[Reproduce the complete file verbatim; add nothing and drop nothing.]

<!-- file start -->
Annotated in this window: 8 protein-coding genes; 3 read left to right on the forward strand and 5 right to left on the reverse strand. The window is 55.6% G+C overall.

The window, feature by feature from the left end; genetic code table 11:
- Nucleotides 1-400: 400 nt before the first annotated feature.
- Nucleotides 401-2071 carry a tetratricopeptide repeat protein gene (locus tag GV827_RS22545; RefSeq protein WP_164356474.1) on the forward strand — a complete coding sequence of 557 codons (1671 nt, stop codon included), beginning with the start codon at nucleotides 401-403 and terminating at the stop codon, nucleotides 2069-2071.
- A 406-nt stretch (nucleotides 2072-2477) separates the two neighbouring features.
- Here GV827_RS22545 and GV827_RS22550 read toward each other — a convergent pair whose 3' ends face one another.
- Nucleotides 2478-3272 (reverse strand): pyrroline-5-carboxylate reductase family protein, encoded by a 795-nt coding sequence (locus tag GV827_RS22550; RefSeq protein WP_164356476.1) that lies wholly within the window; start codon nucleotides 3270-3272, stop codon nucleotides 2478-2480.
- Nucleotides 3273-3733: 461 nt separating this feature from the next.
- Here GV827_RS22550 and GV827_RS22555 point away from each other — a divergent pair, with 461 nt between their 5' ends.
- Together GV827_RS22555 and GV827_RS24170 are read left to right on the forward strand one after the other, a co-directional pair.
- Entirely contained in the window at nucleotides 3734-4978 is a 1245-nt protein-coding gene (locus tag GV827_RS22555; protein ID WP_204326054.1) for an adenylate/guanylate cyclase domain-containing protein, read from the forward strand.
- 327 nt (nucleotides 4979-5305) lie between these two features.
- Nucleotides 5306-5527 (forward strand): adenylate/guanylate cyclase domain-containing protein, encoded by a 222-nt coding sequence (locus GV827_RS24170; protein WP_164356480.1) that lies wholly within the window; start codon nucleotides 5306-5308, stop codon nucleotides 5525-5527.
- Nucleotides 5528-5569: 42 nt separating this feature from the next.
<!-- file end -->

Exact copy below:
Annotated in this window: 8 protein-coding genes; 3 read left to right on the forward strand and 5 right to left on the reverse strand. The window is 55.6% G+C overall.

The window, feature by feature from the left end; genetic code table 11:
- Nucleotides 1-400: 400 nt before the first annotated feature.
- Nucleotides 401-2071 carry a tetratricopeptide repeat protein gene (locus tag GV827_RS22545; RefSeq protein WP_164356474.1) on the forward strand — a complete coding sequence of 557 codons (1671 nt, stop codon included), beginning with the start codon at nucleotides 401-403 and terminating at the stop codon, nucleotides 2069-2071.
- A 406-nt stretch (nucleotides 2072-2477) separates the two neighbouring features.
- Here GV827_RS22545 and GV827_RS22550 read toward each other — a convergent pair whose 3' ends face one another.
- Nucleotides 2478-3272 (reverse strand): pyrroline-5-carboxylate reductase family protein, encoded by a 795-nt coding sequence (locus tag GV827_RS22550; RefSeq protein WP_164356476.1) that lies wholly within the window; start codon nucleotides 3270-3272, stop codon nucleotides 2478-2480.
- Nucleotides 3273-3733: 461 nt separating this feature from the next.
- Here GV827_RS22550 and GV827_RS22555 point away from each other — a divergent pair, with 461 nt between their 5' ends.
- Together GV827_RS22555 and GV827_RS24170 are read left to right on the forward strand one after the other, a co-directional pair.
- Entirely contained in the window at nucleotides 3734-4978 is a 1245-nt protein-coding gene (locus tag GV827_RS22555; protein ID WP_204326054.1) for an adenylate/guanylate cyclase domain-containing protein, read from the forward strand.
- 327 nt (nucleotides 4979-5305) lie between these two features.
- Nucleotides 5306-5527 (forward strand): adenylate/guanylate cyclase domain-containing protein, encoded by a 222-nt coding sequence (locus GV827_RS24170; protein WP_164356480.1) that lies wholly within the window; start codon nucleotides 5306-5308, stop codon nucleotides 5525-5527.
- Nucleotides 5528-5569: 42 nt separating this feature from the next.